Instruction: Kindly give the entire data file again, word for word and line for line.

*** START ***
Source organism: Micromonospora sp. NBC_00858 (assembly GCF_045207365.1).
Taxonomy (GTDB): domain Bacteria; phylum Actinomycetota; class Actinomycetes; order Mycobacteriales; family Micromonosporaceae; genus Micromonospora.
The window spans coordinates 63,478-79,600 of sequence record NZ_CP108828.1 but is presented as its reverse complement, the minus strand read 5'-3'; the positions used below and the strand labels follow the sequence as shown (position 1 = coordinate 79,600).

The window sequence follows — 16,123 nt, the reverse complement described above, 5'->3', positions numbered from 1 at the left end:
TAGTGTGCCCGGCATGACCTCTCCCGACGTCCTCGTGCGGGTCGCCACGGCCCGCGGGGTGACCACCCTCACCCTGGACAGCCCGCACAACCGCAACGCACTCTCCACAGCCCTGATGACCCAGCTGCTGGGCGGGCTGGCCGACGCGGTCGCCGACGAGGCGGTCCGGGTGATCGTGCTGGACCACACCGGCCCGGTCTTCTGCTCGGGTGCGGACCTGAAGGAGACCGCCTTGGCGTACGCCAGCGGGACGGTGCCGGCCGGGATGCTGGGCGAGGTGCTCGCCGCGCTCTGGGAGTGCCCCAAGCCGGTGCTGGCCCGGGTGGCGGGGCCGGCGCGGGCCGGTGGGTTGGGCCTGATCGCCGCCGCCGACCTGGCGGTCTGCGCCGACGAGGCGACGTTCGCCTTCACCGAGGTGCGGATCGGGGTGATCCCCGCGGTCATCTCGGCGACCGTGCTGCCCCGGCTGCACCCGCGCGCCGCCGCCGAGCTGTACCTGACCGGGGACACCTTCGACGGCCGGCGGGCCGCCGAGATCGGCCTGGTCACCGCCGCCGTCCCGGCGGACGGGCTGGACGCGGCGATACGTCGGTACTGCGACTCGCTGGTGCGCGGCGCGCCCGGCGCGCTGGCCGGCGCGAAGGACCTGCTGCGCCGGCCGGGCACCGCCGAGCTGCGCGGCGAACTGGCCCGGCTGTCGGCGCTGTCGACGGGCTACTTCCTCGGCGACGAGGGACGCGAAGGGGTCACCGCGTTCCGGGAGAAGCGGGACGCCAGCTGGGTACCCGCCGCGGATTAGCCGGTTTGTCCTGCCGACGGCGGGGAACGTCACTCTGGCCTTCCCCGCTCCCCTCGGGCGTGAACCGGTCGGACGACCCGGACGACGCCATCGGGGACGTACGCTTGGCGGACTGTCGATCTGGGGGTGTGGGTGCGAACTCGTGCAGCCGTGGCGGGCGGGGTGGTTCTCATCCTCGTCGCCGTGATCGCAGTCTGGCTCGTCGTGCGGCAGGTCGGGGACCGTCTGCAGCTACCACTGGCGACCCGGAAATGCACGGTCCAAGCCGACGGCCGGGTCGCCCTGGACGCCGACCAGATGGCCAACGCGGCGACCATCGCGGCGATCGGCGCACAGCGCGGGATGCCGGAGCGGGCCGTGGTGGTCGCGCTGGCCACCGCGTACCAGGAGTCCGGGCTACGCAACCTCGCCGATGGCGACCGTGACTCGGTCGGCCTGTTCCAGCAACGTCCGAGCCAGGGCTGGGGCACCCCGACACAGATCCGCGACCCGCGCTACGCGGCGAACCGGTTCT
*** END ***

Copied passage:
Source organism: Micromonospora sp. NBC_00858 (assembly GCF_045207365.1).
Taxonomy (GTDB): domain Bacteria; phylum Actinomycetota; class Actinomycetes; order Mycobacteriales; family Micromonosporaceae; genus Micromonospora.
The window spans coordinates 63,478-79,600 of sequence record NZ_CP108828.1 but is presented as its reverse complement, the minus strand read 5'-3'; the positions used below and the strand labels follow the sequence as shown (position 1 = coordinate 79,600).

The window sequence follows — 16,123 nt, the reverse complement described above, 5'->3', positions numbered from 1 at the left end:
TAGTGTGCCCGGCATGACCTCTCCCGACGTCCTCGTGCGGGTCGCCACGGCCCGCGGGGTGACCACCCTCACCCTGGACAGCCCGCACAACCGCAACGCACTCTCCACAGCCCTGATGACCCAGCTGCTGGGCGGGCTGGCCGACGCGGTCGCCGACGAGGCGGTCCGGGTGATCGTGCTGGACCACACCGGCCCGGTCTTCTGCTCGGGTGCGGACCTGAAGGAGACCGCCTTGGCGTACGCCAGCGGGACGGTGCCGGCCGGGATGCTGGGCGAGGTGCTCGCCGCGCTCTGGGAGTGCCCCAAGCCGGTGCTGGCCCGGGTGGCGGGGCCGGCGCGGGCCGGTGGGTTGGGCCTGATCGCCGCCGCCGACCTGGCGGTCTGCGCCGACGAGGCGACGTTCGCCTTCACCGAGGTGCGGATCGGGGTGATCCCCGCGGTCATCTCGGCGACCGTGCTGCCCCGGCTGCACCCGCGCGCCGCCGCCGAGCTGTACCTGACCGGGGACACCTTCGACGGCCGGCGGGCCGCCGAGATCGGCCTGGTCACCGCCGCCGTCCCGGCGGACGGGCTGGACGCGGCGATACGTCGGTACTGCGACTCGCTGGTGCGCGGCGCGCCCGGCGCGCTGGCCGGCGCGAAGGACCTGCTGCGCCGGCCGGGCACCGCCGAGCTGCGCGGCGAACTGGCCCGGCTGTCGGCGCTGTCGACGGGCTACTTCCTCGGCGACGAGGGACGCGAAGGGGTCACCGCGTTCCGGGAGAAGCGGGACGCCAGCTGGGTACCCGCCGCGGATTAGCCGGTTTGTCCTGCCGACGGCGGGGAACGTCACTCTGGCCTTCCCCGCTCCCCTCGGGCGTGAACCGGTCGGACGACCCGGACGACGCCATCGGGGACGTACGCTTGGCGGACTGTCGATCTGGGGGTGTGGGTGCGAACTCGTGCAGCCGTGGCGGGCGGGGTGGTTCTCATCCTCGTCGCCGTGATCGCAGTCTGGCTCGTCGTGCGGCAGGTCGGGGACCGTCTGCAGCTACCACTGGCGACCCGGAAATGCACGGTCCAAGCCGACGGCCGGGTCGCCCTGGACGCCGACCAGATGGCCAACGCGGCGACCATCGCGGCGATCGGCGCACAGCGCGGGATGCCGGAGCGGGCCGTGGTGGTCGCGCTGGCCACCGCGTACCAGGAGTCCGGGCTACGCAACCTCGCCGATGGCGACCGTGACTCGGTCGGCCTGTTCCAGCAACGTCCGAGCCAGGGCTGGGGCACCCCGACACAGATCCGCGACCCGCGCTACGCGGCGAACCGGTTCT